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Local economist says border reopening will provide boost to the economy

Border Checkpoints
Posted at 6:12 PM, Oct 13, 2021
and last updated 2021-10-13 23:01:03-04

CORPUS CHRISTI, Texas — The United States has plans to reopen their land borders to non-essential travelers from Mexico and Canada in early November. No official date has been given yet, but we know all travelers will have to show proof of vaccination.

While this is good news for those wanting to see family or take a specific vacation, it also brings economic relief to border economies.

“It’s amazing how much the local border cities and regions have been suffering because the restriction on travel,” said Jim Lee, professor of Economics at Texas A&M University-Corpus Christi.

Lee said the border reopening will allow tourism to grow local economies once again. It's been over a year and a half since borders were closed due to the COVID-19 Pandemic in March 2020.

“Overall, it’s going to help the entire Texas economy because we in Texas, especially in Texas, rely a lot on medical services," said Lee. "Which actually happens to be the biggest exports for Texas, in terms of services.”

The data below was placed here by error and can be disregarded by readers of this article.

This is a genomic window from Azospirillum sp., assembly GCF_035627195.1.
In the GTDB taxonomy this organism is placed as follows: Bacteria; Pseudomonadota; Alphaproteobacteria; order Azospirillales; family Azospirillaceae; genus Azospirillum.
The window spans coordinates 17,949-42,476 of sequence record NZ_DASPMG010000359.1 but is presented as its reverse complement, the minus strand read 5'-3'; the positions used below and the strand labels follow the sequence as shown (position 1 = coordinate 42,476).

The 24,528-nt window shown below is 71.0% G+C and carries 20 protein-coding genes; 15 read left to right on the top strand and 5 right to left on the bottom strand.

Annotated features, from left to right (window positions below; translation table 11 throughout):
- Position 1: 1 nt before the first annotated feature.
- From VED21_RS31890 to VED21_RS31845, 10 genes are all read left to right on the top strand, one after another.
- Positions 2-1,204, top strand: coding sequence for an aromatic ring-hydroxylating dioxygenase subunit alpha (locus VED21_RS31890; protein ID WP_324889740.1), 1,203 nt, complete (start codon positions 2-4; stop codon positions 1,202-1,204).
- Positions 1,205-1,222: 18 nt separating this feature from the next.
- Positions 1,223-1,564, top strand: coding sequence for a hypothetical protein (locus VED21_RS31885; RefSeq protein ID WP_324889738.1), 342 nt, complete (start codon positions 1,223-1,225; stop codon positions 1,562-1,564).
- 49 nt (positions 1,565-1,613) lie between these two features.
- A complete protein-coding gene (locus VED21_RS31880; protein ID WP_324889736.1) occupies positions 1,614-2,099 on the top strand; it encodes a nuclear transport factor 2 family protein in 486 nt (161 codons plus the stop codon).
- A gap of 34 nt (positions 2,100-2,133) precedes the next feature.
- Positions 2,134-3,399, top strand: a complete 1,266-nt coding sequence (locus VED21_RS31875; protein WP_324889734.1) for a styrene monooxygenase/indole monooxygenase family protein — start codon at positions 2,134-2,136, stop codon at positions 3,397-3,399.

In more ways than one, the economy will be helped. Lee said this could help solve some domestic issues like the labor shortage. He anticipates legal immigrants and those on work visas to cross the borders immediately for work.

Another issue it could help would be the supply chain issues and production shortages. Lee doesn't believe more demand will strain the supply chain but rather help the economy grow.

“We’ll bring in more produce and ease up the supply chain disruption that we are facing right now. I know a lot of building material from Canada. We think most of those things are essential they should be open up, but no.”

He is predicting the borders reopening will help one or two percentage points in terms of employment.

“This is going to be good news for us," said Lee. "I mean, not until all the borders are open we will continue our to face this kind of weaker supply chain or cost-push inflation.”